Those who qualify under DACA are allowed work and/or study in the United States without fear of deportation. To be considered the applicant must meet all of the following requirements:

  1. Were under the age of 31 as of June 15, 2012;
  2. Came to the United States before reaching your 16th birthday;
  3. Have continuously resided in the United States since June 15, 2007, up to the present time;
  4. Were physically present in the United States on June 15, 2012, and at the time of making your request for consideration of deferred action with USCIS;
  5. Had no lawful status on June 15, 2012;
  6. Are currently in school, have graduated or obtained a certificate of completion from high school, have obtained a general education development (GED) certificate, or are an honorably discharged veteran of the Coast Guard or Armed Forces of the United States; and
  7. Have not been convicted of a felony, significant misdemeanor, or three or more other misdemeanors, and do not otherwise pose a threat to national security or public safety.

The intent is to protect children who were brought to this country illegally by their parents. For many of these children, the United States is the only country they know. DACA does not protect their parents.

With the inability of Congress to agree on the Dream Act, DACA was enacted under an executive order by President Obama.

President Trump has rescinded Obama’s executive order with a delay of six months ostensibly to give Congress time to work out a statutory solution to this issue. Should Congress fail to act, all current DACA beneficiaries would be subject to deportation – and making matters more frightening for them, the federal government holds a lot of identifying data on these young men and women due to the data collected in the application process.

Where is the Kansas Congressional Delegation on DACA?

While Governor Brownback was a supporter of the Dream Act while serving as a United States Senator, the same cannot be said of the current Kansas Congressional Delegation.

Our members of Congress can be quoted from their own press statements.

Congresswoman Lynn Jenkins (R-KS CD 2), who is not running for re-election, said, “In the coming weeks, I look forward to working with my colleagues to create a permanent solution through the legislative process with input from Kansans in the 2nd District.” Unfortunately, Jenkins was vague on what a solution might be.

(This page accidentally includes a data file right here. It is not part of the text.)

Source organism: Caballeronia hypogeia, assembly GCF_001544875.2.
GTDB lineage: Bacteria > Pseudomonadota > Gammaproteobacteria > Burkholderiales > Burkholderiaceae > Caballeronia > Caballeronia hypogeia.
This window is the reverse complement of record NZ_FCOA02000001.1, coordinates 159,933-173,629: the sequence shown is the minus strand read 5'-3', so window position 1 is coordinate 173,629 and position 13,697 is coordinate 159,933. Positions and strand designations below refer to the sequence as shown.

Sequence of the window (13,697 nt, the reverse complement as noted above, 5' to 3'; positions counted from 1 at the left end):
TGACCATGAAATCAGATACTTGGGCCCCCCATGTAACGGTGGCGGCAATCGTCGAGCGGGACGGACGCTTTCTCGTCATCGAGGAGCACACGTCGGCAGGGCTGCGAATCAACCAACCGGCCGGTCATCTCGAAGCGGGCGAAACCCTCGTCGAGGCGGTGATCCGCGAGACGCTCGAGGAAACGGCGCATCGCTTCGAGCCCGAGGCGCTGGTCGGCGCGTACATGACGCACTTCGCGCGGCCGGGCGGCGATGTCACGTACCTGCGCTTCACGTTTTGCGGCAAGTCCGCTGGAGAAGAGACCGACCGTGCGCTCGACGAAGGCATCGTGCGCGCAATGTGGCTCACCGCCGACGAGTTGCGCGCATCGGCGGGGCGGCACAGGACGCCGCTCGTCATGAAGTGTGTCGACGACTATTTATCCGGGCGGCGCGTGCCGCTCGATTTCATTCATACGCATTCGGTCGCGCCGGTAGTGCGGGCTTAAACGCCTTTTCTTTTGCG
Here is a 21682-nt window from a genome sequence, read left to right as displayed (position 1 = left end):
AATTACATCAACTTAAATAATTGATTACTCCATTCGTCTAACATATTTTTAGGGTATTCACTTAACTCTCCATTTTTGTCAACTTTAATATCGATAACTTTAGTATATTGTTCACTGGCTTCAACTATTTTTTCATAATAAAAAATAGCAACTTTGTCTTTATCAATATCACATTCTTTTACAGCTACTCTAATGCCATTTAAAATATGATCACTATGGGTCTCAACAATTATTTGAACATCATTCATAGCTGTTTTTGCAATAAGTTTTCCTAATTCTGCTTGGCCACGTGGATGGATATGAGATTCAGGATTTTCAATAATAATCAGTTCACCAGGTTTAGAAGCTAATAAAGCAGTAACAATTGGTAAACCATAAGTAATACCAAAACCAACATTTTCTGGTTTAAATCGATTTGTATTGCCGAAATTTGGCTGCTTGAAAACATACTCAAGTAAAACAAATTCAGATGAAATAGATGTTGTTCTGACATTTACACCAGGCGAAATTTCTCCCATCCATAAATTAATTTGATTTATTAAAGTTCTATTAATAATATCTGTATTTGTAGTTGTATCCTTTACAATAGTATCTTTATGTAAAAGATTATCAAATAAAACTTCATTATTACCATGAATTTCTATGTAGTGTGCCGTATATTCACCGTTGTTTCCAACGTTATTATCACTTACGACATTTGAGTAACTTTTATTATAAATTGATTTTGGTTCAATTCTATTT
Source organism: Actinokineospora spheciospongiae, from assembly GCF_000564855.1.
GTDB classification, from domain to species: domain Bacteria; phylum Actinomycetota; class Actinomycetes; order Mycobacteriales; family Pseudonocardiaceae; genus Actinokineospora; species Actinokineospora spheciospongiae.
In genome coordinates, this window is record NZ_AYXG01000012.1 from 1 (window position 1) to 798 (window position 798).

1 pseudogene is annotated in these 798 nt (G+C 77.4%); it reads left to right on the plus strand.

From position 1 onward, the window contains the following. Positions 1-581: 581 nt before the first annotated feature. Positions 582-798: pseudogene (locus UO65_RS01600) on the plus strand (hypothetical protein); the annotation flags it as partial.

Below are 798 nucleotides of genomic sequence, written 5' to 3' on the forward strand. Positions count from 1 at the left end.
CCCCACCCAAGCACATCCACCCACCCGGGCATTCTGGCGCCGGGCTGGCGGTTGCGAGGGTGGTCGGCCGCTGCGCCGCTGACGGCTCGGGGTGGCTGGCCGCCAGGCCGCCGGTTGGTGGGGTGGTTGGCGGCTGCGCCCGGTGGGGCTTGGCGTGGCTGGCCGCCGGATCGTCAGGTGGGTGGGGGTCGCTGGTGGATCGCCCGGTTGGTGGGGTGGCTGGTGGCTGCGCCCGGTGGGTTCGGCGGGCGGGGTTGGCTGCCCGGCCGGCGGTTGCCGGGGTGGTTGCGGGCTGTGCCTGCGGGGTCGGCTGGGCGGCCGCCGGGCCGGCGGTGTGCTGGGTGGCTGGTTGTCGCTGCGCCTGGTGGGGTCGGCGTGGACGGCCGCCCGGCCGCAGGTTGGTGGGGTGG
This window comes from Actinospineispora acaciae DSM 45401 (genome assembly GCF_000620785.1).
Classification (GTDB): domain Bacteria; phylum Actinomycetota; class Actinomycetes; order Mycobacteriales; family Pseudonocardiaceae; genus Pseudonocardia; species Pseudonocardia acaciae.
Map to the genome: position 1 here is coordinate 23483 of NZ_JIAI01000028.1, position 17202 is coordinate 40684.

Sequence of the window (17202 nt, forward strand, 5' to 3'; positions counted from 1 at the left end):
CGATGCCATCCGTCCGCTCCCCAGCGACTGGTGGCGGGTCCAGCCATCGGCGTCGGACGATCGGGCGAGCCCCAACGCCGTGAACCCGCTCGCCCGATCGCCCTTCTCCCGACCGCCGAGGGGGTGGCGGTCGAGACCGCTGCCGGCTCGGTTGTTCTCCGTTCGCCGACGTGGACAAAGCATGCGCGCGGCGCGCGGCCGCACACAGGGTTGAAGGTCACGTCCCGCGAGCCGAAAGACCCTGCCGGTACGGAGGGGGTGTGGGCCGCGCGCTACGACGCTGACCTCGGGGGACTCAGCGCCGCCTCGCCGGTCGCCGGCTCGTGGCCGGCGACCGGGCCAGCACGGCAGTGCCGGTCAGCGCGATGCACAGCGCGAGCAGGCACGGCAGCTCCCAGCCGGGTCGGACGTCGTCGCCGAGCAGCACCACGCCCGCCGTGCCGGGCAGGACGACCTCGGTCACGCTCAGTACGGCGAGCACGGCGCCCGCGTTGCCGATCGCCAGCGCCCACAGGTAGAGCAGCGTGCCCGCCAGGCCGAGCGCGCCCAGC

Congressman Kevin Yoder (R-KS CD 3) parroted the remarks of U.S. Attorney General Jeff Sessions when he said DACA “has served as a magnet, bringing tens of thousands of new immigrants, exacerbating our illegal immigration challenges, and creating a humanitarian crisis at the border.” Nothing could be further from the truth. No one enters the United States illegally because they might get their children enrolled in the DACA program.

Congressman Ron Estes (R-KS CD 4) praised Trump’s action and said “This decision gives Congress time to fix our broken immigration system. Congress can do this by securing our borders, reviewing our immigration process, and not providing amnesty to those who disregard our nation’s laws.” DACA beneficiaries, contrary to Congressman Estes’ assertion, were brought to this country by their parents and must prove in the DACA application process that they have not broken any of our nation’s laws.

Only Congressman Roger Marshall (R-KS CD 1) indicated in his press release that it was important to protect these young people. Marshall said, “Our resources, especially as they pertain to deportation, must remain focused on getting rid of bad people who present a danger to the American citizen – not a young person who is here simply due to circumstance. To date, 787,000 young people have legally registered with the U.S. government and have shown their willingness to follow our laws. We cannot allow that information to now be used against them in reverse order.”

Senator Pat Roberts (R-KS) issued a brief statement in support of the Trump’s decision and calling on Congress to act. We cannot find any statement on the issue from Senator Jerry Moran (R-KS).

As one would expect, Kansas Secretary of State Kris Kobach (a candidate for the Republican nomination for Governor), applauded the decision and called on Congress not to act and instead move to deport all of the Dreamers. He said on “Fox and Friends” that he supported repealing DACA, and that he opposes replacing it with a congressionally enacted plan.”It’s a tough job market and those in Congress who are saying, ‘Mr. President, don’t get rid of this DACA amnesty,’ should remember, our young U.S. citizens are having a really tough time,” Kobach said. “Why would you want to give an amnesty to 1.7 million young illegal aliens to compete against them?” The evidence shows that DACA recipients are not taking jobs from citizens and actually contribute enormously to the economy of the nation.

For more information on this issue, we would suggest you read the following articles:

CNN has provided a comprehensive Q&A on DACA: http://www.cnn.com/2017/09/04/politics/daca-dreamers-immigration-program/index.html